Jason Palmer’s trumpet reflects on Boston’s famous art theft: The Concert: 12 Musings For Isabella

As infamous as the 1990 heist of thirteen works of art from Boston’s Isabella Stewart Gardner Museum was, an approach to address the void has not been pursued artistically. Trumpeter Jason Palmer‘s release “The Concert: 12 Musings for Isabella” has taken on the challenge of composing original interpretations of these paintings and several other fine art objects. Palmer describes his reaction to the vacant frames left on the wall at the Gardner as “empty forms.” With the 30th anniversary of the theft of masterpieces by Rembrandt, Vermeer and Degas along with other priceless paintings and objects, Palmer’s compositions are a reminder of what was lost.

Palmer credits his inspiration from two occurrences. In 1997, as a student studying jazz trumpet performance at the New England Conservatory in Boston, he first noticed the empty frames denoting the missing artwork at the Gardner. The second experience came directly from a musician, jazz saxophone prodigy Grace Kelly, who was performing with Palmer early in her career, and had been commissioned to write a piece of music based on a famous painting from a renowned museum. Palmer’s creative wheels starting turning and as he reflected, in a recent interview for AAJ, “what would these paintings sound like?”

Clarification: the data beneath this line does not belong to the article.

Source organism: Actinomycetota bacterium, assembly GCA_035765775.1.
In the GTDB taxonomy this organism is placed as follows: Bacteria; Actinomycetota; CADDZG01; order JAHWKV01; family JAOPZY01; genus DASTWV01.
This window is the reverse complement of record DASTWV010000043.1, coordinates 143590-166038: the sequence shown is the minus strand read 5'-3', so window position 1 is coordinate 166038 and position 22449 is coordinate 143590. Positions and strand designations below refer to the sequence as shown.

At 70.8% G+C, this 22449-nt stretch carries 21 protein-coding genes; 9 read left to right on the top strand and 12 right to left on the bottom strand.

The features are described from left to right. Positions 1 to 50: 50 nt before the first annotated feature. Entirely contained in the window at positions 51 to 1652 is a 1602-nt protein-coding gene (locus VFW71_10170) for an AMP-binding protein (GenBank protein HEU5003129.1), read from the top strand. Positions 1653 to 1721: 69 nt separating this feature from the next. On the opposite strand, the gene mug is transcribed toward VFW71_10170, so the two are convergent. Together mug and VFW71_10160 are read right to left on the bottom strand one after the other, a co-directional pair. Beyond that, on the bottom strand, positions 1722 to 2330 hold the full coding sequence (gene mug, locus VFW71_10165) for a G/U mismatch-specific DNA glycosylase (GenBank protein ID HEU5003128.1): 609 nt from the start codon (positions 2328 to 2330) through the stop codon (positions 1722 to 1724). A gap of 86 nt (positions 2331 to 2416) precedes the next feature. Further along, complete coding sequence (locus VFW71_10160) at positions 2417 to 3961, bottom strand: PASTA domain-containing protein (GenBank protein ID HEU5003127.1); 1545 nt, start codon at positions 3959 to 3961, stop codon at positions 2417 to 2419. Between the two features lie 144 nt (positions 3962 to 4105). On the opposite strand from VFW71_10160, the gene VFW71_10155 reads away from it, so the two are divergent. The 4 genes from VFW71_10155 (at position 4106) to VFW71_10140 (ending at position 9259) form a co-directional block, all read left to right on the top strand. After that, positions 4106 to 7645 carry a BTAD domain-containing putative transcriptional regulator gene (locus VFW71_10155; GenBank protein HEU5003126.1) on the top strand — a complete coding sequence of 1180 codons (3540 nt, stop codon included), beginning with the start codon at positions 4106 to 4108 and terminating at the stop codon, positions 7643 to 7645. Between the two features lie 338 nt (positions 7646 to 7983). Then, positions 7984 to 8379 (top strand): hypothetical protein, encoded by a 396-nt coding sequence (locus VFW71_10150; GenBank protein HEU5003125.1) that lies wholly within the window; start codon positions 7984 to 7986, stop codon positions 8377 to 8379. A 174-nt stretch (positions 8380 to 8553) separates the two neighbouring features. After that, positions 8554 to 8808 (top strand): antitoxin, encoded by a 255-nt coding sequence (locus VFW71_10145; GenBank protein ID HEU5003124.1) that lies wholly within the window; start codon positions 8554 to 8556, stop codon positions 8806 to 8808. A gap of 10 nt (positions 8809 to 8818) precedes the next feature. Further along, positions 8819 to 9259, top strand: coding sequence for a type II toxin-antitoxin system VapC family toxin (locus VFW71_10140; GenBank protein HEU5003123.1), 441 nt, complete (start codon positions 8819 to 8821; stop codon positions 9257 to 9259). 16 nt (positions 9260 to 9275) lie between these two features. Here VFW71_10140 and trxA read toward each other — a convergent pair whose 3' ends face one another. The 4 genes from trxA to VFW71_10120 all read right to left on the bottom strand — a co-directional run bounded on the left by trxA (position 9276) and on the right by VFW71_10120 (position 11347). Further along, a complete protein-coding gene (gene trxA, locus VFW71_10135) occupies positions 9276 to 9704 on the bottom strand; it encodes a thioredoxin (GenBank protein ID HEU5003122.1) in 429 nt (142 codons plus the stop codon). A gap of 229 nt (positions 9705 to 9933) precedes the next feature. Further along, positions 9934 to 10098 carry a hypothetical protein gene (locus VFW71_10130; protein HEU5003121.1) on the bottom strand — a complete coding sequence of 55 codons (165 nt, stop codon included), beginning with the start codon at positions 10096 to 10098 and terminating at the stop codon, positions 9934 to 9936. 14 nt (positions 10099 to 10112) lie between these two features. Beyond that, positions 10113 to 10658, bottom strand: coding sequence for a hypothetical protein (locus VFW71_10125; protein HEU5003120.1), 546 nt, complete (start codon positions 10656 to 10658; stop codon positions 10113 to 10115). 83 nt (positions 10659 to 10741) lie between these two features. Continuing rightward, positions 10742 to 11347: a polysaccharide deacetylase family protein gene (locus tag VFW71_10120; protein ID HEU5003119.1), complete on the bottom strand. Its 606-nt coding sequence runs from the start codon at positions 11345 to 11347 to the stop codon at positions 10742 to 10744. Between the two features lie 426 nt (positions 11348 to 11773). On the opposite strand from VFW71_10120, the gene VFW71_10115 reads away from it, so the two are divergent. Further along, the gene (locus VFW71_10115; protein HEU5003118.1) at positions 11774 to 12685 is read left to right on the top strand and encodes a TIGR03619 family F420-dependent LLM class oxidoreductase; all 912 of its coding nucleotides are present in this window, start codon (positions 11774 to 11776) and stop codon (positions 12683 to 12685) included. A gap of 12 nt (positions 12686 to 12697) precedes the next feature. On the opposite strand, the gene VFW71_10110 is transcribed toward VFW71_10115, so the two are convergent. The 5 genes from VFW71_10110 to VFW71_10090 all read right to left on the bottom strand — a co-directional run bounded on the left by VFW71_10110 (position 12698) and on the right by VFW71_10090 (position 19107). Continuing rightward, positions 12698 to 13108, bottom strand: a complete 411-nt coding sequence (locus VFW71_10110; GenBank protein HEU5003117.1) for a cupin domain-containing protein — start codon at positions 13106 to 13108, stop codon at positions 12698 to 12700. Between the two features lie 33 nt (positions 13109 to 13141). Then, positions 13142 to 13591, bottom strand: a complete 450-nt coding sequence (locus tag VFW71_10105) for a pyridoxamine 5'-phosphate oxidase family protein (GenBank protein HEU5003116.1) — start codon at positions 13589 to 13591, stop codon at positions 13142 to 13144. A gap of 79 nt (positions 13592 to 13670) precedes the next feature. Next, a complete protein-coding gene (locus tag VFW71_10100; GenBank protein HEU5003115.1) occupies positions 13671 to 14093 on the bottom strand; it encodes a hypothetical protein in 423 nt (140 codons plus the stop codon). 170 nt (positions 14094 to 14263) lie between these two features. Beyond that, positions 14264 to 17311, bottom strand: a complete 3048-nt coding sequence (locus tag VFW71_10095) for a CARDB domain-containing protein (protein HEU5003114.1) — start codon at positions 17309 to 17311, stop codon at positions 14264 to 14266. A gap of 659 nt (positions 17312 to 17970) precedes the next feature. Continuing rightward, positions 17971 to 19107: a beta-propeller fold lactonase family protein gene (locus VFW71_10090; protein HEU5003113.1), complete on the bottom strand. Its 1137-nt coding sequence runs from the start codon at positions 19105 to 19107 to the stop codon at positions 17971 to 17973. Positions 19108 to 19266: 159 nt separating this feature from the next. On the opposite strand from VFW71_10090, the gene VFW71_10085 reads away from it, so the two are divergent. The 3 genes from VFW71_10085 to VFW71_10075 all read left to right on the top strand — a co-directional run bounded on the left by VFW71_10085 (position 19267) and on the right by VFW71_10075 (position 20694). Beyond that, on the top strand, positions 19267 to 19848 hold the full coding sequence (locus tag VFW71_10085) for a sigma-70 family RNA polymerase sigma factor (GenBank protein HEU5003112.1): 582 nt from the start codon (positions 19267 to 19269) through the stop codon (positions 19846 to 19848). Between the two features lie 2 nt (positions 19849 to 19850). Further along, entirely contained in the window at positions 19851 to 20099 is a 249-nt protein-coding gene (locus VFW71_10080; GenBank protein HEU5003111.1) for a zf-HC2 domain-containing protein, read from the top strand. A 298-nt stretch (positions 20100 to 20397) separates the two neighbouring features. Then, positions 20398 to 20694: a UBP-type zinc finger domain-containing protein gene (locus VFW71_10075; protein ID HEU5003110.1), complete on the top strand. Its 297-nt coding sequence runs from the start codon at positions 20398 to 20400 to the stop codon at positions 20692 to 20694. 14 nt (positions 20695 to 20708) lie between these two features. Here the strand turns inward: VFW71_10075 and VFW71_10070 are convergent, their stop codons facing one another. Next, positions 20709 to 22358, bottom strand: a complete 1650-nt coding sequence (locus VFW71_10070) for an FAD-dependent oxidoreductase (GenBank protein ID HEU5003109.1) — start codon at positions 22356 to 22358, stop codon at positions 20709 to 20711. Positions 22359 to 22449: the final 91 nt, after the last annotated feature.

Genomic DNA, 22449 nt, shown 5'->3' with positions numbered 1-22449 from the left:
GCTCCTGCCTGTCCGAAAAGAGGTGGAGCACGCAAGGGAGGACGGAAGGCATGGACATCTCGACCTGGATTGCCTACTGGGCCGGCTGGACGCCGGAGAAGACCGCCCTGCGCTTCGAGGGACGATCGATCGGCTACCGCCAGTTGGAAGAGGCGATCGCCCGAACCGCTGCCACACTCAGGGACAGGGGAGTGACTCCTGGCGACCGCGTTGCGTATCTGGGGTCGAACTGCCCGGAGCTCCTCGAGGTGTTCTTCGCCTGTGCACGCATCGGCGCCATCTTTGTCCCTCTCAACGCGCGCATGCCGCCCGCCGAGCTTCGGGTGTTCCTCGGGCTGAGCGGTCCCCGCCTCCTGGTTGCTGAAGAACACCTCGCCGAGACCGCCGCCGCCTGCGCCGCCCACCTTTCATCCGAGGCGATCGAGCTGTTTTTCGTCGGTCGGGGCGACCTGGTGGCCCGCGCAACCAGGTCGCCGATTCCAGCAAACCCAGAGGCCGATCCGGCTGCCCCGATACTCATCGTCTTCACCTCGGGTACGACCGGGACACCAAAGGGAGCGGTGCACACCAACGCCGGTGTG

Jason Palmer – in Boston twilight, reminiscent of colors in a painting and night sky of 1990 art theft at Boston’s Isabella Gardner Museum(Photo by Jimmy Katz)

Having performed on over forty albums as a sideman, and with stellar musicians of the past and present around the world of jazz, Palmer has become one of the most in demand musicians of his generation. Surrounding himself with a high bar of talent for this release—including saxophonist Mark Turner, vibraphonist Joel Ross, bassist Edward Perez and drummer Kendrick Scott—Palmer accomplishes a lot in a range of very individually expressed pieces.

Palmer standing in marshes around location of art theft at Isabella Gardner Museum in Boston 1990(Photo by Jimmy Katz)

Palmer was on an exploration musically, “trying to use the technique of the painting and use it to inform me about the way I compose.” The most literal interpretation was of Rembrandt’s “A Lady and Gentleman in Black,” which is a portrait of a Dutch husband and wife in formal black dress with a look of refinement and social stature. Seeing an aristocratic couple possibly dressed-up for a night on the town, Palmer chose a funky, bluesy up-beat tempo, using just the black keys on the piano to create the melody. With other paintings, Palmer focused on the angle of viewpoint either being an element more vertical or linear, his compositional approach “corresponding vertically or linearly based on the way the melodies are played on a melodic instrument.”

Over two hours, the concert invokes a unique arrangement, tempo and musical statement for each composition, reminding us not to forget these masterpieces.